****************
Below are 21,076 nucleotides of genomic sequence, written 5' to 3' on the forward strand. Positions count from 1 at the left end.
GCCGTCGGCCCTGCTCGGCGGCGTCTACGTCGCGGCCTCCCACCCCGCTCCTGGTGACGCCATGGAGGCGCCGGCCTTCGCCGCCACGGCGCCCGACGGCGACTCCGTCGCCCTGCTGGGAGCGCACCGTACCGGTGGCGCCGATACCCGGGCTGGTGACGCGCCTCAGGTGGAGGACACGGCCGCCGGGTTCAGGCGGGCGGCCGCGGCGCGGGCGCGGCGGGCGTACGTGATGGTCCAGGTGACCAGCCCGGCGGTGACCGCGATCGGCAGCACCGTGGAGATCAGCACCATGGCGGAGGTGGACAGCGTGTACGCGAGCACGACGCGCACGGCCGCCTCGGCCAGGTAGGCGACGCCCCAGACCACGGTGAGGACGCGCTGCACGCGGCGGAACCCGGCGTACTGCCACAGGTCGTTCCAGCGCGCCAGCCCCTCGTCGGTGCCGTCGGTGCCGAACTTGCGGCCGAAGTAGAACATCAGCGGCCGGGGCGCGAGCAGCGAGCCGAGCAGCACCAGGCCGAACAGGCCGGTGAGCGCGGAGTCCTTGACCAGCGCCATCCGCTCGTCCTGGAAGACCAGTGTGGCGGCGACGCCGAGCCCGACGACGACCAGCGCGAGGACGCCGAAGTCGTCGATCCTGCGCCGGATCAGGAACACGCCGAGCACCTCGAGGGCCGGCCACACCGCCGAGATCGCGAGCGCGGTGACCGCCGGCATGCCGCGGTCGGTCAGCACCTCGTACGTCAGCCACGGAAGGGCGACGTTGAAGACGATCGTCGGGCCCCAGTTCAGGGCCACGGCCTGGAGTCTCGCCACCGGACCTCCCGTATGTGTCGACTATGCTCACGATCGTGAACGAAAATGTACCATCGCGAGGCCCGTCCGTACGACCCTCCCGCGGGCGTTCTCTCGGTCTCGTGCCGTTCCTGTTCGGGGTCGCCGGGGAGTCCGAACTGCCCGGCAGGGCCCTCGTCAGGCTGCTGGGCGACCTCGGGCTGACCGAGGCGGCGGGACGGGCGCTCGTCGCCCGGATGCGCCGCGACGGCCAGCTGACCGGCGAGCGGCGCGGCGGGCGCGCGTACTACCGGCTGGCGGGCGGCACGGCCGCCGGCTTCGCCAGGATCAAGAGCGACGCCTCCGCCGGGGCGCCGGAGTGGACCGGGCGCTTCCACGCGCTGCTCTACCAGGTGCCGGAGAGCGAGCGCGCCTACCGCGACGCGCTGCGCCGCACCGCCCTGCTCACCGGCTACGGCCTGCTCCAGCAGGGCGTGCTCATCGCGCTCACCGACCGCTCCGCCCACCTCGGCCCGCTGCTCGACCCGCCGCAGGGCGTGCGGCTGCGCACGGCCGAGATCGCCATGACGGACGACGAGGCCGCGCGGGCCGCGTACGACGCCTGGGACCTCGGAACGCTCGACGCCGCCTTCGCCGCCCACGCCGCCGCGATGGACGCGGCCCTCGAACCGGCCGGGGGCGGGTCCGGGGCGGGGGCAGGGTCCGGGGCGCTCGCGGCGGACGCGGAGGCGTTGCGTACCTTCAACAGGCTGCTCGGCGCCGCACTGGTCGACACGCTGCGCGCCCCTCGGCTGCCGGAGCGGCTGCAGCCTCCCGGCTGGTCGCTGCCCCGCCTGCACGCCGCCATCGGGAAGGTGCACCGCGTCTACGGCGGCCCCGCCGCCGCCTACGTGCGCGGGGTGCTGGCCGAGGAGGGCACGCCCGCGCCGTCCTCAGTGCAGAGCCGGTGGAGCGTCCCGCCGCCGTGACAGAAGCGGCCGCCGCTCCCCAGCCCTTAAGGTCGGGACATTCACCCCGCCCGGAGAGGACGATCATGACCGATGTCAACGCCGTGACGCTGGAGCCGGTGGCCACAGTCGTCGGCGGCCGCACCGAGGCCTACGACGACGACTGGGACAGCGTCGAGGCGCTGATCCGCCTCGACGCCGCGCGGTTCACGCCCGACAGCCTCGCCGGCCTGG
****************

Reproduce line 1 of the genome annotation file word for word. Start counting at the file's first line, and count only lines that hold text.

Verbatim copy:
Below are 21,076 nucleotides of genomic sequence, written 5' to 3' on the forward strand. Positions count from 1 at the left end.